The Abkhaz Quagmire
23 October, 2014
The Abkhaz Quagmire
Georgia does not have a state border with Abkhazeti a.k.a. Abkhazia because Georgia cannot have a state border with Abkhazeti for a very simple reason that Abkhazeti is an integral and unalienable part of Georgia, currently occupied by another state. This is what Georgians are saying! Russians are saying the contrary, and the Abkhaz are saying nothing because nobody is asking them to say anything. Presently, Georgia has only an accidentally cropped up moral borderline with Abkhazeti, reminding a trivial strife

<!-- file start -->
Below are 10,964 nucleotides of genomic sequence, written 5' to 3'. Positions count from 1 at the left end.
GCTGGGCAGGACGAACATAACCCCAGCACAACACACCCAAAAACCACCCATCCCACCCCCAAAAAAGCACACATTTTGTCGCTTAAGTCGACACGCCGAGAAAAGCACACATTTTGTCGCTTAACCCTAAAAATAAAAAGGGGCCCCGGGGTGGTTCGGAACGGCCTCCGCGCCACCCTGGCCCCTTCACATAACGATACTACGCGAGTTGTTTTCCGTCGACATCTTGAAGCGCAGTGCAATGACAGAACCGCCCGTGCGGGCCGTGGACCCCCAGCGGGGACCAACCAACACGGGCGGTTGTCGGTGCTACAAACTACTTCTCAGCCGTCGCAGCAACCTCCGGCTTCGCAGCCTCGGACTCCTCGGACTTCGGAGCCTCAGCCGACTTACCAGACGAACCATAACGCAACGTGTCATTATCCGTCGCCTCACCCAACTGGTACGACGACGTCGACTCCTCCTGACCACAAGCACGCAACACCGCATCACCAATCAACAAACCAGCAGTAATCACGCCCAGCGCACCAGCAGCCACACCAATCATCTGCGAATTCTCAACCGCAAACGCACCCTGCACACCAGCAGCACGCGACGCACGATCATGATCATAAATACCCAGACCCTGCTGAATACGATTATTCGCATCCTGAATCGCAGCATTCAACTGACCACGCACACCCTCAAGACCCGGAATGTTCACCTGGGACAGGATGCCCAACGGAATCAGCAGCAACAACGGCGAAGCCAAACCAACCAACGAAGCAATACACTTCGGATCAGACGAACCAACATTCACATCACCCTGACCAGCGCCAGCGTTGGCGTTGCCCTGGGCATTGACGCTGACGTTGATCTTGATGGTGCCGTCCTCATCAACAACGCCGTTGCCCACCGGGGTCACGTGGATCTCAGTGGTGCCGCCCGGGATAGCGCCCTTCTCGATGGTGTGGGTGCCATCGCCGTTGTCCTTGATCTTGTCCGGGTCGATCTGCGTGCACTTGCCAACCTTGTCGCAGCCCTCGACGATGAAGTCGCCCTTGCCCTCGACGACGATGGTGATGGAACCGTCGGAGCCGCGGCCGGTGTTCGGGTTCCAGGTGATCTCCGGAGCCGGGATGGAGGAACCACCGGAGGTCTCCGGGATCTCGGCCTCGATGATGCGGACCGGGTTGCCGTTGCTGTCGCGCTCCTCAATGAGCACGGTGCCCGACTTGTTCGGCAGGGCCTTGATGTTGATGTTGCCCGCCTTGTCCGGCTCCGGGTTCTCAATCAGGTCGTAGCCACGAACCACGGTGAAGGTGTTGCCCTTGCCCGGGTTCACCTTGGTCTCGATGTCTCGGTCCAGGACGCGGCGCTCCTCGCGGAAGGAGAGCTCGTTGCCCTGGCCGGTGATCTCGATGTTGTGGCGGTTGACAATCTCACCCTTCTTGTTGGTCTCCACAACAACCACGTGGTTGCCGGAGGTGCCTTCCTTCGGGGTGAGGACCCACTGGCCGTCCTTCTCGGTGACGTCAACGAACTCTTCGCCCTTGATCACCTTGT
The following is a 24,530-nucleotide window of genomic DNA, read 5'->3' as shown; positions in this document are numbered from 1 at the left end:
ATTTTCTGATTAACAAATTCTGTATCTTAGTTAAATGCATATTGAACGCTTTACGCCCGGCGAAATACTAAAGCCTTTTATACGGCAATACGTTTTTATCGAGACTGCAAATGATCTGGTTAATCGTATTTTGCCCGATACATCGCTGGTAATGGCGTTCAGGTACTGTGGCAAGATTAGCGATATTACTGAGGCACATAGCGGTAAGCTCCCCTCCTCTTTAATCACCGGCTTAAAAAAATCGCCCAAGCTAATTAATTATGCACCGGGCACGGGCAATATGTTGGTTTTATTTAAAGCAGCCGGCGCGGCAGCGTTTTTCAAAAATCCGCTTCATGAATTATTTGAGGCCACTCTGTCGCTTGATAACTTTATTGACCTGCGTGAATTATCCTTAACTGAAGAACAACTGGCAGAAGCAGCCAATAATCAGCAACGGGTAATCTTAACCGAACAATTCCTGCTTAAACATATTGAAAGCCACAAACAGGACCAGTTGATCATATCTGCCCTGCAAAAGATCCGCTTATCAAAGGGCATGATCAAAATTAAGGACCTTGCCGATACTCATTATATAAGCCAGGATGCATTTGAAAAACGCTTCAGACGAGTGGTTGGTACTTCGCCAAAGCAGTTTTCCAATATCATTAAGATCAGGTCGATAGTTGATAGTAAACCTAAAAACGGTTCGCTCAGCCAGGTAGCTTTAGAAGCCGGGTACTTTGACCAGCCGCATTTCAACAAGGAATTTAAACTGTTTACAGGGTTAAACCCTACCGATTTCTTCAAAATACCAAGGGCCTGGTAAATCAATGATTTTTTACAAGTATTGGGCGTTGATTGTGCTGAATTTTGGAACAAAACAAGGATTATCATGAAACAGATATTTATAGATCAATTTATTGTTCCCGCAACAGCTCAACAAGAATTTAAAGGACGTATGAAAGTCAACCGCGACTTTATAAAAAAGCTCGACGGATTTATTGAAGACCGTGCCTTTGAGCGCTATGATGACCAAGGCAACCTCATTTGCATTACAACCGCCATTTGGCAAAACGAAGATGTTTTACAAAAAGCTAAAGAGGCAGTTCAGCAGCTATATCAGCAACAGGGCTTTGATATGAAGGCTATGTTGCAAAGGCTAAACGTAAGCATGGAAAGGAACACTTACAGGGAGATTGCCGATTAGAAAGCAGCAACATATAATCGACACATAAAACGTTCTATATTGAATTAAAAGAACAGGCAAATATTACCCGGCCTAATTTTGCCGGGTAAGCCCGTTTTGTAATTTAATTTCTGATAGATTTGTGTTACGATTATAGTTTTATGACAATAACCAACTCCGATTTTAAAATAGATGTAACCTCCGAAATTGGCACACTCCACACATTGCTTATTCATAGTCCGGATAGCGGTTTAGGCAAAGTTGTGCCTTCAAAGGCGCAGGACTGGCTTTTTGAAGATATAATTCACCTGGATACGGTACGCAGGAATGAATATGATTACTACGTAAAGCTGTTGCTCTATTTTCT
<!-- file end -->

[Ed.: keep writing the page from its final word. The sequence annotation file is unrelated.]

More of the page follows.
between the brothers who were once abetted and set against each other by a sneaky cynical third party, as an unfortunate consequence of which the two stupid simpletons had a harsh fratricidal fight, followed by a long and exhausting period of nonspeaking terms and unsettled familial belligerency. This is an overall situation, to put it in simple wording. Taking this situation as a favorable given, which is as a clear as noonday to the rest of the world, the occupant party now desires to legalize the occupancy – the appetite comes with eating – but the legalization of occupancy is nothing short of forceful taking over somebody else’s territory and just as forceful assimilation of a smaller nation, which is dwindling away anyway. Now, the occupied land is the territory, called Abkhazeti, the historical owner of the land is Georgia and the occupant country is Russia. Up until now, the loss-ridden Georgians were trying not to lose courage and hope, desperately grasping at a straw in an attempt to re-embrace its beloved natural part and take such a good care of it in the future that Georgia’s Abkhaz brothers could truly believe in our reinstated brotherhood. To the bitterest chagrin of ours, this is not happening. What is happening instead is that Russia is finally and irreversibly grabbing Abkhazeti, thus creating an unbearable grief in the hearts of every Georgian, living in this country and beyond it. The anguish is truly insurmountable for all of us, and the inflicted excruciating pain is augmented due to the recognition of our own sickening impotence to change anything. Meanwhile, a regular Russian, believing in the fairness of the Russian government’s geopolitical steps, no matter how ill-considered those steps might be, is thinking that the expansion of Russia at the expense of her smaller neighbors is Russia’s Manifest Destiny which should be respected by the rest of the astonished world. With Abkhazeti gone for good, a shift is going to take place in the Georgian national psyche, saying nothing about the versatile losses we are going to suffer as the accompaniment to the fact of final breaking away of the huge piece of our land. Georgia, in the first place, is going to feel abandoned by the international community, which had formally supported its territorial integrity in the last twenty odd years. Georgia will be left to its own devices. Certainly, Georgia cannot afford openly demonstrating its frustration and annoyance, but it might be compelled to revise its attitude towards what used to be considered as optimum in its geopolitical behavior. Georgia might find itself faced with a new choice. What that choice could be is the matter of re-philosophizing over its past, present and future in a wiser fashion. At times of balanced political deliberation, the triviality of the situation, created by Russia by its intention to ‘take care’ of Abkhazeti, seems to be very simple – intervene unscrupulously, occupy perfidiously, recognize hypocritically and annex unconscionably. There cannot be anything simpler and more straightforward! I also believe that our strategic and intellectual share in losing the territories is also considerable – we have definitely assisted Russia to make it easier for herself, but it makes no sense to cry over the spilt milk now. What we are doing right now is that we keep looking straight into the eye of the storm, around which the Abkhaz quagmire has swollen – Georgia’s unabated curse and plague. And the world seems to be tending to put up with the dire finale of the twenty-year diplomatic jiggle. Frankly, there is nobody on earth who would genuinely care whether Abkhazeti is part of Georgia or chunk of Russia, except us Georgians. Giving up on Abkhazeti practically means losing the Georgian identity. Georgia’s prolonged and desperate scream about the heartbreakingly insoluble Abkhazeti quandary has probably sounded as the voice in the wilderness. Let me shout it again and again: Abkhazeti is Georgia, and this may not be otherwise! Taking Abkhazeti away from Georgia is equal to mortifying Georgia and disabling the Georgian nation forever. Russia has always wanted to have the beautiful land of Abkhazeti, only without the Abkhaz, and they are going to have it soon, exactly the way they wanted to have it. Those who desire and are ready to help Georgia to continue as what Georgia has always been must understand that Georgia will never be the same again if Abkhazeti is cut off from its body. Georgia will bleed to death if this wound is inflicted on its fragile and vulnerable body. Russia does not want to understand this, or she understands it all, but does not care what happens to the Georgian people. Does the rest of the world? Territorial Integrity is not just words for Georgia. Territorial Integrity is the source of life for us. Is this so difficult to understand? And if we are understood and heard, why is it so impossible to help us out? Does Russia really need that badly to eat up Georgia piece by piece? Should I believe that Russia’s national security really depends on her having that tiny part of Georgia’s territory under its control? Where is this Russian vulnerability coming from? Could it be deliberately concocted for some obfuscated cause or enigmatic reason? Nobody will ever know that!

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